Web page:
David Taylor–First country director, ADRA Sudan; Llewellyn Juby–country director ADRA Sudan during the transition to Sudan becoming two countries; Jerry Lewis–first country director, ADRA Sudan Southern Sector; ADRA South Sudan; James Astleford–country director, (he developed the skills of South Sudanese nationals to be part of the leadership of ADRA Sudan and ADRA South Sudan); Clement Joseph Arkangelo Mawa–first national programs director and associate country director, ADRA South Sudan; Awadia Ogillo–first national country director, ADRA South Sudan.22
Astleford, James. “Adventist Aid Agency Meets Challenges in War Torn Sudan.” Accessed July 3, 2021. https://reliefweb.int/report/sudan/adventist-aid-agency-meets-challenges-war-torn-sudan.
Copnall, James. A Poisonous Thorn in Our Hearts: Sudan and South Sudan’s Bitter and Incomplete Divorce. Kampala, Uganda: Fountain Publishers, 2014.
General Conference of the Seventh-day Adventist Church, GC Actions, Committee on Appointments, October 4, 1984.
Nazirian, Manough H. The Seventh-Day Adventist Church in Lebanon 1897 – 1997. Beirut, Lebanon: The East Mediterranean Field of Seventh-day Adventists,1999.
Press Release. “Adventist Aid agency meets challenges in war-torn Sudan.” June 3, 1998. Accessed June 6, 2021. https://reliefweb.int/report/sudan/adventist-aid-agency-meets-challenges-war-torn-sudan.
Werner, Roland, William Anderson and Andrew Wheeler. Day of Devastation Day of Contentment: The History of the Sudanese Church Across 2000 Years. Nairobi, Kenya: Paulines Publications Africa, 2010.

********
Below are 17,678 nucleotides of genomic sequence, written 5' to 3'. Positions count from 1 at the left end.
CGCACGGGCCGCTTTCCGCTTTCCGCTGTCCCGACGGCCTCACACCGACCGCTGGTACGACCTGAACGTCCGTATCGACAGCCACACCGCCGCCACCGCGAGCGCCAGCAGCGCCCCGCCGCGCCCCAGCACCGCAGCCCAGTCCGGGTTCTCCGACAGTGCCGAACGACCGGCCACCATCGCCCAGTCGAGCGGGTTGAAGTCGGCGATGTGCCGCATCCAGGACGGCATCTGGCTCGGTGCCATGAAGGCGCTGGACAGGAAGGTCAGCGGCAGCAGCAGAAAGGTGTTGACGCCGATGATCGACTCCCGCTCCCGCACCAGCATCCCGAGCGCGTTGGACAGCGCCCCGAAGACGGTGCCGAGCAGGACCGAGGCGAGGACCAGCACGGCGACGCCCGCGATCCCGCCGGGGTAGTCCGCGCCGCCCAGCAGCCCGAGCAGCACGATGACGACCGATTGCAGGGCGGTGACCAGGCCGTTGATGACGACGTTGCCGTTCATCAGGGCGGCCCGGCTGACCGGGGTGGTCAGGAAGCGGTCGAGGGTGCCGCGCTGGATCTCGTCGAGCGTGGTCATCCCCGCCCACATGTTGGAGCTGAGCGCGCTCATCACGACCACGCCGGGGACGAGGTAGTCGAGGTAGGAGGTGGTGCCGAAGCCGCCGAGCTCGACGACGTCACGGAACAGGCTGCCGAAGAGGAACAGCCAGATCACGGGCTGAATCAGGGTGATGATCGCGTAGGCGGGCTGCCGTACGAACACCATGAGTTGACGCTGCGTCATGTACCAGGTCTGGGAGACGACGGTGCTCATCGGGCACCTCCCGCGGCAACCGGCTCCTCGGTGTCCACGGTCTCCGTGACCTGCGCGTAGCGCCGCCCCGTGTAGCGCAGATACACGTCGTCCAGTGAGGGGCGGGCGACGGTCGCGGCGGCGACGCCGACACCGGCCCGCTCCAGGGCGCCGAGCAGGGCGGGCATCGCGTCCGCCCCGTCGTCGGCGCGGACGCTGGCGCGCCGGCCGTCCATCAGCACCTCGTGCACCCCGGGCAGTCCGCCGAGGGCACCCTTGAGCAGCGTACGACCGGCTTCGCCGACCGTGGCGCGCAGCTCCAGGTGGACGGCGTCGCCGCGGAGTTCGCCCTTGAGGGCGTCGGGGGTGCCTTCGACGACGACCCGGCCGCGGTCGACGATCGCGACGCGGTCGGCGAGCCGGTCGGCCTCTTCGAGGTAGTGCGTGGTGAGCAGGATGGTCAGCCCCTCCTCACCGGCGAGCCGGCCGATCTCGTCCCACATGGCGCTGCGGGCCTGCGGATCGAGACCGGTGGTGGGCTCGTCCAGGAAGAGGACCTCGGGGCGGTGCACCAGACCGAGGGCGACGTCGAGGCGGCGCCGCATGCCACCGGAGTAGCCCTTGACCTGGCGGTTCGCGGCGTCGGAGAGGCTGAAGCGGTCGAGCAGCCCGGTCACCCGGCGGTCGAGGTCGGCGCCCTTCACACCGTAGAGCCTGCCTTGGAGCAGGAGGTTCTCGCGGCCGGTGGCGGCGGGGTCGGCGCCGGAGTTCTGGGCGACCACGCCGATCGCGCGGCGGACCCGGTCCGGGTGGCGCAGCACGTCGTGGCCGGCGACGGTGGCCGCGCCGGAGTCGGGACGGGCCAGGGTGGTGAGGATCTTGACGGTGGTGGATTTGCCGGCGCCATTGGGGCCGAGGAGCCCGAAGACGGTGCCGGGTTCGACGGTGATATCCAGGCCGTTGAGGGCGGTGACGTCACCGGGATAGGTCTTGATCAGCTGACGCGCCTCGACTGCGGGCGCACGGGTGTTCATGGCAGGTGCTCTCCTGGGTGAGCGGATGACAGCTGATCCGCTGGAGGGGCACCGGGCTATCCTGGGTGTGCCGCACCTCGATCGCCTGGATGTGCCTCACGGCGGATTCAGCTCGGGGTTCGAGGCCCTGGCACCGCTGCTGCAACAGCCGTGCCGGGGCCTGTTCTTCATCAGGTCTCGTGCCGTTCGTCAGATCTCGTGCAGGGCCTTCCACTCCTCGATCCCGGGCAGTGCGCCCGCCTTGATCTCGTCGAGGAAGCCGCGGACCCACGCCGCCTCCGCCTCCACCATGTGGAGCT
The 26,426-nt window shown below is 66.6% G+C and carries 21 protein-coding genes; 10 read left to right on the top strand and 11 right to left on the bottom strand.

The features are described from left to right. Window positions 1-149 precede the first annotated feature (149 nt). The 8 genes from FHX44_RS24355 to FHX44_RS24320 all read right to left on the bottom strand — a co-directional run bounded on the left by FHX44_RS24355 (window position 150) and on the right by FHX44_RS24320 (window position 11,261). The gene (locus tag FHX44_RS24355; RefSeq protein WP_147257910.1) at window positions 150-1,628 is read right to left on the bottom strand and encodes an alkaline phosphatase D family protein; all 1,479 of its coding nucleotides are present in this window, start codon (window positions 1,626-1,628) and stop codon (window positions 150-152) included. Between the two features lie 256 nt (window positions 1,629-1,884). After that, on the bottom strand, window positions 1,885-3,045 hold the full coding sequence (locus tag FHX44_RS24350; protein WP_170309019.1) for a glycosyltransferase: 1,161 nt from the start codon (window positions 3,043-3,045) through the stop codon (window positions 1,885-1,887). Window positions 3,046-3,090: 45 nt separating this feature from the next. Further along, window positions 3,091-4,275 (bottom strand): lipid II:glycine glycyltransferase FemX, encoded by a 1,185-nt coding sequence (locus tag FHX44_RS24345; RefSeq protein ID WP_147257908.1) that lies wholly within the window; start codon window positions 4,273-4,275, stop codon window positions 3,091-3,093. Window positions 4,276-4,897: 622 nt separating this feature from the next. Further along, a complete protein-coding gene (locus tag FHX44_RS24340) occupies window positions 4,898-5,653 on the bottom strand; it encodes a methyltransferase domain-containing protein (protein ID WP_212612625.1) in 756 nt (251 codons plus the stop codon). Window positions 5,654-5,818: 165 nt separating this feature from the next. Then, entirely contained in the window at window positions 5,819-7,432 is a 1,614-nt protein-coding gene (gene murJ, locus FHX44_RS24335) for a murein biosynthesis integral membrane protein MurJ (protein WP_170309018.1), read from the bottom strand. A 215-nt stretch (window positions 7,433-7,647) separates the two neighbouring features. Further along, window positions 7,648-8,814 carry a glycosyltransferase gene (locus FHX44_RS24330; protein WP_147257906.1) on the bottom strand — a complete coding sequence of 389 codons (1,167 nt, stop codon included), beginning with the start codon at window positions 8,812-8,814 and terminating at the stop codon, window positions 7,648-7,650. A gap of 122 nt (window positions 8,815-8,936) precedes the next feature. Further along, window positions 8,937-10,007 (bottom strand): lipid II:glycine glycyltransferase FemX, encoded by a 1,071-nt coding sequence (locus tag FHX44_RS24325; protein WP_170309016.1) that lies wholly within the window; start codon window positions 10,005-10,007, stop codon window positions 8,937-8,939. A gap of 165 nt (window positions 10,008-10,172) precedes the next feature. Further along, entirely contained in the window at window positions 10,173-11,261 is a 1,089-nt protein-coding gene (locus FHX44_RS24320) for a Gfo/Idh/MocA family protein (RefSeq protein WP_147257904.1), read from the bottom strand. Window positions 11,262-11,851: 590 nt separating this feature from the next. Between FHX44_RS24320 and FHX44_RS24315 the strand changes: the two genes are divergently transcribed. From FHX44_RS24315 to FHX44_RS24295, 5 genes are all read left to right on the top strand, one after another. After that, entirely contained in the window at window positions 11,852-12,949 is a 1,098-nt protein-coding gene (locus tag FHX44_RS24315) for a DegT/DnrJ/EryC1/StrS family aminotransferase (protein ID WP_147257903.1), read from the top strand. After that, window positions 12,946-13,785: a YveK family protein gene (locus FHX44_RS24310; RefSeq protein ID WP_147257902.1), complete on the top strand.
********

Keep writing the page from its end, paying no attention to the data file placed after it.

Samuel Ogillo (son of late Pastor David Inda Ogillo), “Unpublished Family History,” shared with the author, in April 2019.↩
Roland Werner, William Anderson and Andrew Wheeler, Day of Devastation Day of Contentment: the History of the Sudanese Church Across 2000 Year (Nairobi, Kenya: Paulines Publications Africa, 2010), 364.↩
https://www.unhcr.org/ngo-consultations/ngo-consultations2006/06_ngo_profile_in_ brief.pdf, accessed April 18, 2019.↩
General Conference of the Seventh-day Adventist Church, GC Actions, Committee on Appointments, October 4, 1984.↩
Aventore Bilal, phone interviewed by the author, Khartoum, June 1, 2021.↩
General Conference of the Seventh-day Adventist Church, GC EXCOM Action 90-528, Committee on Appointments, December 6, 1990.↩
United Nations Digital Library, “Operation Lifeline Sudan: resolution/adopted by the General Assembly,”
Jack Bilal Lokonga, interview by the author in Juba, June 20, 2021.↩
James Astleford, “Adventist Aid Agency Meets Challenges in War Torn Sudan,” https://reliefweb.int/report/sudan/adventist-aid-agency-meets-challenges-war-torn-sudan, accessed July 3, 2021.↩
Manoug H. Nazirian, The Seventh-Day Adventist Church in Lebanon 1897 – 1997 (Beirut, Lebanon: The East Mediterranean Field of Seventh-day Adventists, 1999), 87. https://documents.adventistarchives.org/Books/TSDACIL1999.pdf.↩
ADRA Sudan Southern Sector, “Project Implementation Report and Document,” July 15, 2008.↩
James Astleford, “Adventist Aid agency meets challenges in war-torn Sudan.”↩
James Copnall, A Poisonous Thorn in Our Hearts: Sudan and South Sudan’s Bitter and Incomplete Divorce (Kampala, Uganda: Fountain Publishers, 2014), 1.↩
Astleford, “Adventist Aid Agency Meets Challenges in War Torn Sudan.”↩
Programs report submitted to ADRA International for both offices in June 3005.↩
Press Release, “Adventist Aid agency meets challenges in war-torn Sudan,” June 3, 1998, https://reliefweb.int/report/sudan/adventist-aid-agency-meets-challenges-war-torn-sudan, accessed June 6, 2021.↩
ADRA South Sudan, Staff Payroll 2013 and 2017, ADRA South Sudan Archives, accessed June 2021.↩
News and Press Release, “ADRA workers abducted in Sudan released,” https://reliefweb.int/report/sudan/adra-workers-abducted-sudan-released, accessed June 19, 2021,↩
News and Press Release, ADRA International, April 1, 2001 “ADRA urges the release of two remaining hostages,” https://reliefweb.int/report/sudan/adra-urges-release-two-remaining-hostages, accessed June 4, 2021.↩
The available records are scarce and incomplete.↩